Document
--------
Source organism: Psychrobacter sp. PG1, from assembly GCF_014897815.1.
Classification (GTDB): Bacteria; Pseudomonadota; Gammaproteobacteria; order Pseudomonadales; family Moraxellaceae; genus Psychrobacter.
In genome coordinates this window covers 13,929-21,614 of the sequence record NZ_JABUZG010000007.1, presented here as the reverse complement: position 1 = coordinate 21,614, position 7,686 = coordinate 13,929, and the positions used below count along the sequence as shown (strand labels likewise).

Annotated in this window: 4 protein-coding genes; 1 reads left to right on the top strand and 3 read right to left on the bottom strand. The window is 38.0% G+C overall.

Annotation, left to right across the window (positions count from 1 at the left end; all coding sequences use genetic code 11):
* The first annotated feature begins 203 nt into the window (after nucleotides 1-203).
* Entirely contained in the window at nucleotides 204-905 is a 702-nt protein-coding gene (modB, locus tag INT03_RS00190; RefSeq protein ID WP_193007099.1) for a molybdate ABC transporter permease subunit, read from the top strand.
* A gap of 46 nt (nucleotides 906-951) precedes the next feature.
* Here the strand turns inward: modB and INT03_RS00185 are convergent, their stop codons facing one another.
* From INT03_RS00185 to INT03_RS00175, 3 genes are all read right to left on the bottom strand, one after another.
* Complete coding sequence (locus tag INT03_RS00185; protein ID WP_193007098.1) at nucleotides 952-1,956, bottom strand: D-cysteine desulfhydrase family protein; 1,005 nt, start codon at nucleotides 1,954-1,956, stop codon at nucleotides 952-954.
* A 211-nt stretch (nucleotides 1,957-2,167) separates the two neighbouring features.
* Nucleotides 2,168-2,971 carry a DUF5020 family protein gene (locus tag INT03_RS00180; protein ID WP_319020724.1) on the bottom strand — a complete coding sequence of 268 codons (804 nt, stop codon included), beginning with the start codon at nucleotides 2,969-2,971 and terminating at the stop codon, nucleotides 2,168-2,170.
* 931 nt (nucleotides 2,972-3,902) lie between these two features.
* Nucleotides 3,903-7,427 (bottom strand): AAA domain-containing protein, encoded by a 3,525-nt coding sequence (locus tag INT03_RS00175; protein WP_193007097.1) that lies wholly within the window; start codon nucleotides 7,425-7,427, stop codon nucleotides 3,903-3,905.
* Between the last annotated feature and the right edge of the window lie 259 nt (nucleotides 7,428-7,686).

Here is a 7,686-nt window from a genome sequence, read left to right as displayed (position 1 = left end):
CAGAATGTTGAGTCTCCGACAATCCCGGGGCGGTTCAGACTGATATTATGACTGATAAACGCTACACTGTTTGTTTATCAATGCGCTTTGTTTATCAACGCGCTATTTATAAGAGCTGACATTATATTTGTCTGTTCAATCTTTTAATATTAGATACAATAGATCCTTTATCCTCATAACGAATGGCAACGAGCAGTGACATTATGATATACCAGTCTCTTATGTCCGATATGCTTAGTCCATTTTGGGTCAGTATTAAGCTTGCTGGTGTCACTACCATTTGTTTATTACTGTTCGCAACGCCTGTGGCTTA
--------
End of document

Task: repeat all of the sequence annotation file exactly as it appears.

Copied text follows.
Source organism: Psychrobacter sp. PG1, from assembly GCF_014897815.1.
Classification (GTDB): Bacteria; Pseudomonadota; Gammaproteobacteria; order Pseudomonadales; family Moraxellaceae; genus Psychrobacter.
In genome coordinates this window covers 13,929-21,614 of the sequence record NZ_JABUZG010000007.1, presented here as the reverse complement: position 1 = coordinate 21,614, position 7,686 = coordinate 13,929, and the positions used below count along the sequence as shown (strand labels likewise).

Annotated in this window: 4 protein-coding genes; 1 reads left to right on the top strand and 3 read right to left on the bottom strand. The window is 38.0% G+C overall.

Annotation, left to right across the window (positions count from 1 at the left end; all coding sequences use genetic code 11):
* The first annotated feature begins 203 nt into the window (after nucleotides 1-203).
* Entirely contained in the window at nucleotides 204-905 is a 702-nt protein-coding gene (modB, locus tag INT03_RS00190; RefSeq protein ID WP_193007099.1) for a molybdate ABC transporter permease subunit, read from the top strand.
* A gap of 46 nt (nucleotides 906-951) precedes the next feature.
* Here the strand turns inward: modB and INT03_RS00185 are convergent, their stop codons facing one another.
* From INT03_RS00185 to INT03_RS00175, 3 genes are all read right to left on the bottom strand, one after another.
* Complete coding sequence (locus tag INT03_RS00185; protein ID WP_193007098.1) at nucleotides 952-1,956, bottom strand: D-cysteine desulfhydrase family protein; 1,005 nt, start codon at nucleotides 1,954-1,956, stop codon at nucleotides 952-954.
* A 211-nt stretch (nucleotides 1,957-2,167) separates the two neighbouring features.
* Nucleotides 2,168-2,971 carry a DUF5020 family protein gene (locus tag INT03_RS00180; protein ID WP_319020724.1) on the bottom strand — a complete coding sequence of 268 codons (804 nt, stop codon included), beginning with the start codon at nucleotides 2,969-2,971 and terminating at the stop codon, nucleotides 2,168-2,170.
* 931 nt (nucleotides 2,972-3,902) lie between these two features.
* Nucleotides 3,903-7,427 (bottom strand): AAA domain-containing protein, encoded by a 3,525-nt coding sequence (locus tag INT03_RS00175; protein WP_193007097.1) that lies wholly within the window; start codon nucleotides 7,425-7,427, stop codon nucleotides 3,903-3,905.
* Between the last annotated feature and the right edge of the window lie 259 nt (nucleotides 7,428-7,686).

Here is a 7,686-nt window from a genome sequence, read left to right as displayed (position 1 = left end):
CAGAATGTTGAGTCTCCGACAATCCCGGGGCGGTTCAGACTGATATTATGACTGATAAACGCTACACTGTTTGTTTATCAATGCGCTTTGTTTATCAACGCGCTATTTATAAGAGCTGACATTATATTTGTCTGTTCAATCTTTTAATATTAGATACAATAGATCCTTTATCCTCATAACGAATGGCAACGAGCAGTGACATTATGATATACCAGTCTCTTATGTCCGATATGCTTAGTCCATTTTGGGTCAGTATTAAGCTTGCTGGTGTCACTACCATTTGTTTATTACTGTTCGCAACGCCTGTGGCTTA